Replacement screens can be used to hack smartphones

Published on: 29 Aug 2017

Third-party replacement screens for damaged smartphones can be used by hackers to steal data, according to new research.

The study, presented by Israel’s Ben-Gurion University of the Negev, says that a malicious chip embedded with the new replacement touchscreen is used to carry out the attacks, which  are reportedly scalable and almost unnoticeable to the owner.

Researchers from the university demonstrated the malicious chip concept on two separate Android devices - the Huawei Nexus 6P and the LG G Pad 7.0 - where they gained control and took a photo of the user, which was then forwarded to would-be hackers.

The paper says that the threat of a malicious peripheral existing inside consumer electronics “should not be taken lightly”.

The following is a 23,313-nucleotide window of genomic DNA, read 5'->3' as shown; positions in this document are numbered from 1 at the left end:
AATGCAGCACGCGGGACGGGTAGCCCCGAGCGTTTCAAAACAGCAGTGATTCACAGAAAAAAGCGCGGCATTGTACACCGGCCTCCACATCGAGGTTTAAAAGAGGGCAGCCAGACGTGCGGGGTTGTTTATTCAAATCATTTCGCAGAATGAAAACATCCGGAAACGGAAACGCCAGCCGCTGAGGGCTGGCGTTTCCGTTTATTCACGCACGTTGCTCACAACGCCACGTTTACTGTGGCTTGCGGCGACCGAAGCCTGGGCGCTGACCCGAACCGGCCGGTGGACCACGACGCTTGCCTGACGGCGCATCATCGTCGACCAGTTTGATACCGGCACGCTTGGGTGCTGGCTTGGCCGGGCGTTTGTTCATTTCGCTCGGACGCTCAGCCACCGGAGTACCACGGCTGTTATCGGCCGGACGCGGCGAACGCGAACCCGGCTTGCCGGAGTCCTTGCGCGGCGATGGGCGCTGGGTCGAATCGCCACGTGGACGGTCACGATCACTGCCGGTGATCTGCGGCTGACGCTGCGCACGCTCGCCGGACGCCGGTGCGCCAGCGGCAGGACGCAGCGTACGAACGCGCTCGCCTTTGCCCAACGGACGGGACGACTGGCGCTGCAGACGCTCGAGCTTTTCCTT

It goes on to say: “A well-motivated adversary may be fully capable of mounting such attacks on a large scale or against specific targets. System designers should consider replacement components to be outside the phone’s trust boundary, and design their defences accordingly.”

In 2015, more than half of people with a smartphone had damaged their screen at least once, while 21 per cent of smartphone users reported using their devices with a cracked screen.